RECOMMENDATIONS* ON WHICH CIA HAS SECONDARY RESPONSIBILITY FOR REPORTING TO THE

Created: 5/12/1955

OCR scan of the original document, errors are possible

5

Submitted by CIA

MR Case

Occyr.erl

ohi&/us

BsspoMsiamiY for KMiatgL^fl ji^u^

SUBJECT TO COORDINATION WITH OTI-SR AGENCIES

recommendation reads as follows:

;. Intelligence applications warrant anprogram leading to very small artificialin orbits around the earth. Construction of large surveillance satellites must wait, upon adequate solutions to some extraordinary technical problems n the information gathering and reporting and its ower of supply, and should wait upon development of the intercontinental ballistic missile rocketsystem. The ultimate objective of research and development on the large satellite should be continuous surveillance that Is both extensive and selective and that can give fine-scale detailfor the identification of objects (airplanes, trains, buildings) on the ground.

is an increasing, ascunt of avidence that the

nlaelnr norfi ard ^ore emphasis on thelaunching of the satellite. Press and radiolncu aepTemperaverowing, scientific effort directed toVard the successful laflTicnTng of the firstVlflBntally the Soviet union has concluded that their satellite' program can contribute enough prestige of cold war value or knowledge of military value to justify the diversion of the necessary skills, scarce material and labor from immediate military production. If the Soviet effort shouldimilar United States effort, there is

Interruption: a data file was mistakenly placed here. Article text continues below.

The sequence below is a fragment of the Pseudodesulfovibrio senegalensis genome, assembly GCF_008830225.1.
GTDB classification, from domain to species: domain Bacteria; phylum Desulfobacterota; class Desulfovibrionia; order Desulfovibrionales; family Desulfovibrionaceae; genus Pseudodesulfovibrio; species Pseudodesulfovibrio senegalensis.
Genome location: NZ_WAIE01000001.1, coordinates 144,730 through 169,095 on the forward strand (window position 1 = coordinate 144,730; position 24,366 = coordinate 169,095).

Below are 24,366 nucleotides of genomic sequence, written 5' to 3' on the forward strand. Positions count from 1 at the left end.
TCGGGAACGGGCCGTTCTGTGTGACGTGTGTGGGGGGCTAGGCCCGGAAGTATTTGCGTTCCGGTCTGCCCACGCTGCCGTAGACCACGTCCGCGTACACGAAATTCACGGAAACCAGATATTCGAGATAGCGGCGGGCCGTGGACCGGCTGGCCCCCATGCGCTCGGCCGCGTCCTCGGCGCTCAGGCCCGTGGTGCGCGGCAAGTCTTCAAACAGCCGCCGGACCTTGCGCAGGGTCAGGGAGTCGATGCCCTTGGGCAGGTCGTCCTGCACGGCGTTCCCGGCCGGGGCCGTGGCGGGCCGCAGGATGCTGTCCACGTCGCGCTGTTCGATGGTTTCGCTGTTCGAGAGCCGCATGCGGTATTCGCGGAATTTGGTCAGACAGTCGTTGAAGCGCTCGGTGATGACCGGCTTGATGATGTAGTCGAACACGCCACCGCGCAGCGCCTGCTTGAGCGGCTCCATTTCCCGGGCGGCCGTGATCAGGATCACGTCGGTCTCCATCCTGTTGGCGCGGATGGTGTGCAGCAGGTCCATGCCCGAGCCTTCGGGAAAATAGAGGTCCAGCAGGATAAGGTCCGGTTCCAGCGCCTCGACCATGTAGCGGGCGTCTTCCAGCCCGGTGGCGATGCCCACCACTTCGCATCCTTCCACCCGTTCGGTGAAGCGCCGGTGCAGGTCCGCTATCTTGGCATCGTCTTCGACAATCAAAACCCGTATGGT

the Technological Capabilities Panel.

BPPRDVID FOR REltflSE DATE-8

no doubt but that their propaganda vould capitalize on the thomo of the scientific and industrial superiority of the communist system.

Tha Successful launching nf^11

do aa event KSarp*JcJssfu'

th2compSpafiJ^Wblicltybe centered on the sat^ni nprn^t Kgand layaen have dreamed of exploring iv firfJ successful ponetration of space willbe the small satellite vohicle recommended byCapabilities Panel. The*nt.Itim hi fr ^ttgoufihoutorld.

nited States' reputation as the scientificleader of the world has beon of immeasurablecompeting against Soviet aims in both neutralaT the reputation of the United States'

scientific commity has been sharply challenged by Soviet

Union would like to surpass our scientific and industrial reputation in order to further her influence over neutralist itmJU B Jhe confidenc3 of states allied with the

I1 lion's scientists,industrialists were apparently to surpassuter space, her propapanda machine

^ccessfully launches the first satellite, it is most Important that this be done with un-

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taiU^SS* tile motivation to this development in order to cover her own inability to win this race. To majlmlze our cold war gain ln prestige and to minimize the

o^culS be

launched ln an atmosphere of international good will and

forest. For this reason the CIA strongly concurs in the Department of Defense's suggestion that a

- ^tionalBCommittee of theto the international scientific

* 2

S^BST

The small scientific vehicle isecessary step in the developmentarger satellite that could possibly provide early warning information through continuousand photographic surveillance of the USSR, uture satellite that could directly collect intelligence data would be of great interest to the intelligence community.

The Department of Defense has consulted with the Agency, and we are aware ol theirhich have our full concurrence and strong supportt

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